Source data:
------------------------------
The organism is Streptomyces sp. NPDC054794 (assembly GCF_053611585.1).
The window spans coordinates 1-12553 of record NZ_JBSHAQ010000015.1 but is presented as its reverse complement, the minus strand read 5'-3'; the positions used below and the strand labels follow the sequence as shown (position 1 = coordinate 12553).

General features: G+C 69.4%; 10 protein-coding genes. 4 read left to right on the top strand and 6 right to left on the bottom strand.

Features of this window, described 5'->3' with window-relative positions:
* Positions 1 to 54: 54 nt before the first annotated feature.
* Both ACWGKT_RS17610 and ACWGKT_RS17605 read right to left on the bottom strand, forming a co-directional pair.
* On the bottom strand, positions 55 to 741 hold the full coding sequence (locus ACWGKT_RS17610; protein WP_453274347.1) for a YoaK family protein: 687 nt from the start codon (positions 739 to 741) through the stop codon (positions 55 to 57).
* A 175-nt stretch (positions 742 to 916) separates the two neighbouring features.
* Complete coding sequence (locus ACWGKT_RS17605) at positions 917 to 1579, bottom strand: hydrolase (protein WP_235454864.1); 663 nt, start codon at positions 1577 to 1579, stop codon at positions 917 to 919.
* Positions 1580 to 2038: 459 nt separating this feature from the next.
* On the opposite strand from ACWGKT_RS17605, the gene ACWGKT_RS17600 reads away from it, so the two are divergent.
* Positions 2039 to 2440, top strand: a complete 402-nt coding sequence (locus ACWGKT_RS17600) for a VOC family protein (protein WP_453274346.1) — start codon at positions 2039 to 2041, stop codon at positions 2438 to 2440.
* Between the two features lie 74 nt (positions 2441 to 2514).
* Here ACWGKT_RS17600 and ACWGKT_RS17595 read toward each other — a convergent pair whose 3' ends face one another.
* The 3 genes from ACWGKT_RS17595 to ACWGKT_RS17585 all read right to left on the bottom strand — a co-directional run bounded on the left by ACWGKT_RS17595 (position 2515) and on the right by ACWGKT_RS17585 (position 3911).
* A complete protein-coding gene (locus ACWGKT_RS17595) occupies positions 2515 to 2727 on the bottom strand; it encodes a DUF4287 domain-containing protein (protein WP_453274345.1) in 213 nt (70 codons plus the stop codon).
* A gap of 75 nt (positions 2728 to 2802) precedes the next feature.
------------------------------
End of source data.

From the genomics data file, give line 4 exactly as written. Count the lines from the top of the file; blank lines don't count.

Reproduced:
Features of this window, described 5'->3' with window-relative positions: